I started skimming the first cap at around 7am. By the time the crew started showing up, I had one large fermenter already pumped out and being pressed. We were able to pull a fermenter out of the winery and make room for people to work.

I have found that the key to pressing is low pressure and time. I always remember how my Grandfather used to say.. "pressure and time is how gems are made". This is profound, but not so easy to put into practice. We had a lot to press and the urge was to dial up the pressure and 'git er done'. I, however, was diligent with going low and slow.

Around noon, I started pulling corks. This was very strategic since wine always seems to help with patience. My press has a regulator so all we needed to do is to set the pressure let the machine do the rest (while we sit, sip, and relax). Every now and then, one of us would get up to take the full bucket to the tank.

When my wife saw that wine was being sipped, she brought out a variety of salami, cheese, crackers, chips, etc. She always makes sure that food is available when wine is in play (bless her heart).

By 5pm, we were finished. Everything was washed and ready to be put away. The folks did an amazing job cleaning up.

With the wine "in the can" and all equipment cleaned up, the 10 of us that still remained headed out to the local steak house for dinner. This was my treat, a big "thank you" for those that came and helped to press. Pressing is the silent, messy part of crush and I feel that I owe it to these folks.

All of the wines have fermented to completion. I could not be happier with the color extraction we got this year. Sampling the wines from the press confirmed that this could be our best year yet!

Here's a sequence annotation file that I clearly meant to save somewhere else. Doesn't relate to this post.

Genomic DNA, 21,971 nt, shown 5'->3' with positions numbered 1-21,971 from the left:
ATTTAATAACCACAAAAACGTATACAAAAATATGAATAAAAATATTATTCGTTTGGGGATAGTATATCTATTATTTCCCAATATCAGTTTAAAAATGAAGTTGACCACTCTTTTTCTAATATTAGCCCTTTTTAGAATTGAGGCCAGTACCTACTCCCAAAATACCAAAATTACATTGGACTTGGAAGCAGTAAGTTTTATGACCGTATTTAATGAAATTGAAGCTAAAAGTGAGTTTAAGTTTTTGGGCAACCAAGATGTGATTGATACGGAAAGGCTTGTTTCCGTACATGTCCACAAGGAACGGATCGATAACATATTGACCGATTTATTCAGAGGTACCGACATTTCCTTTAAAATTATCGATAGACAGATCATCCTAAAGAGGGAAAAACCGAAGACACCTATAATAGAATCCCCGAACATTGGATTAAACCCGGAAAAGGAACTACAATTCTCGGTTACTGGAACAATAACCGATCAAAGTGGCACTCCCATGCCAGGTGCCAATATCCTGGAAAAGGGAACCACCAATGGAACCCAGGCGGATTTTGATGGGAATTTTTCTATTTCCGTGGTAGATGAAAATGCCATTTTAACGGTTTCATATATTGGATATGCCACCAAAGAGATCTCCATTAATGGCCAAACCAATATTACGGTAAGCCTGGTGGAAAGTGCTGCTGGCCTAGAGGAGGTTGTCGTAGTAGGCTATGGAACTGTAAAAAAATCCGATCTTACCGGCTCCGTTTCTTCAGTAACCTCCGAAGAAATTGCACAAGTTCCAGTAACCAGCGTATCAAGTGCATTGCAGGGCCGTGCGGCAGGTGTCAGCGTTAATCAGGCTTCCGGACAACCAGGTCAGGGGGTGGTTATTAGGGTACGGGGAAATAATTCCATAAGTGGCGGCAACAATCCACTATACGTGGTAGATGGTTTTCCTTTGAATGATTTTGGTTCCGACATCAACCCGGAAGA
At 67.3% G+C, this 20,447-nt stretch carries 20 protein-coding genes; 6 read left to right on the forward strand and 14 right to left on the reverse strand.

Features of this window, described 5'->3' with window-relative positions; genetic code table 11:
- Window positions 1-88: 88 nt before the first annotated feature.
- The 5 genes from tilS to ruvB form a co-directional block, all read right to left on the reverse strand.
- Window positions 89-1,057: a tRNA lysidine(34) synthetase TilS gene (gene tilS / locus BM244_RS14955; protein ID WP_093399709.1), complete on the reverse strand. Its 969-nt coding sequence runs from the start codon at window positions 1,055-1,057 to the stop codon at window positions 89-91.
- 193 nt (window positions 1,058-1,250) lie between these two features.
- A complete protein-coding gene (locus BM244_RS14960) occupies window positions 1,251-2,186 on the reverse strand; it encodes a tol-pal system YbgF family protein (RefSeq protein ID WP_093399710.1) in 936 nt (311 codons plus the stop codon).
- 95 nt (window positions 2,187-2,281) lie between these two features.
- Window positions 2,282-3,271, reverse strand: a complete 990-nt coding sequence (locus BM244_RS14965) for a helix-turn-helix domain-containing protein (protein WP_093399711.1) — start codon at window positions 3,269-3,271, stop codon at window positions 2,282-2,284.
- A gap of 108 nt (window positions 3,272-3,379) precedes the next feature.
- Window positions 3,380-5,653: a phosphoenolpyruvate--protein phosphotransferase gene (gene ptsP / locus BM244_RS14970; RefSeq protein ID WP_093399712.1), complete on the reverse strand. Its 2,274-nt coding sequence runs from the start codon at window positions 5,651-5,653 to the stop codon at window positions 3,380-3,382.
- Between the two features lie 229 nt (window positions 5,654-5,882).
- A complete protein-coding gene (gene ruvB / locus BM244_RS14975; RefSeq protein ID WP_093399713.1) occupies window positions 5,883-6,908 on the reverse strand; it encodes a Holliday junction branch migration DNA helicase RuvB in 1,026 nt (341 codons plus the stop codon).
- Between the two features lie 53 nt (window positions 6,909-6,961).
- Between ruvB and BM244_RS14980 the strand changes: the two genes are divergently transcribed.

I will inoculate with MLB tonight. I rack in 2 weeks.

I need to get a move on! It is just 350 days until crush!!!

I have posted pics on the "post your crush day photos" thread.
 

JohnT

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Saturday was racking day. I did most of this myself since all it really takes is to wash out the empty tanks and sit/watch the pump. My brother and nephew came by to help.

Tasted each wine (I know, tough job) and took PH and TA readings on everything that I racked. I had to make an acid adjustment to the Montepulciano and a very slight acid adjustment to the Petit Sarah.
In tasting the wine, I could tell that MLF has definitely softened the wine down to an enjoyable level.

I added 10 ppm SO2 before lidding each tank. The plan is to rack again just before thankgiving.

Sunday, I spent some time cleaning the winery. I washed the floor, the walls, scrubbed the outside of the tanks and lids, and washed/cleaned all surfaces.

Once done, I just stood in there sipping a nice 2014, and just admired the nice clean winery. I love an accomplishment high!
 

JohnT

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One other thought..

The fruit flies were under control this year. I laid out soda-bottle traps and they really worked well (as always).

I also spent a lot of time on patrol with my vacuum cleaner, sucking up the stubborn flies that did not have the decency to die.

Here is a pick. The little buggers are hard to see..

IMG_20161014_194521_657.jpg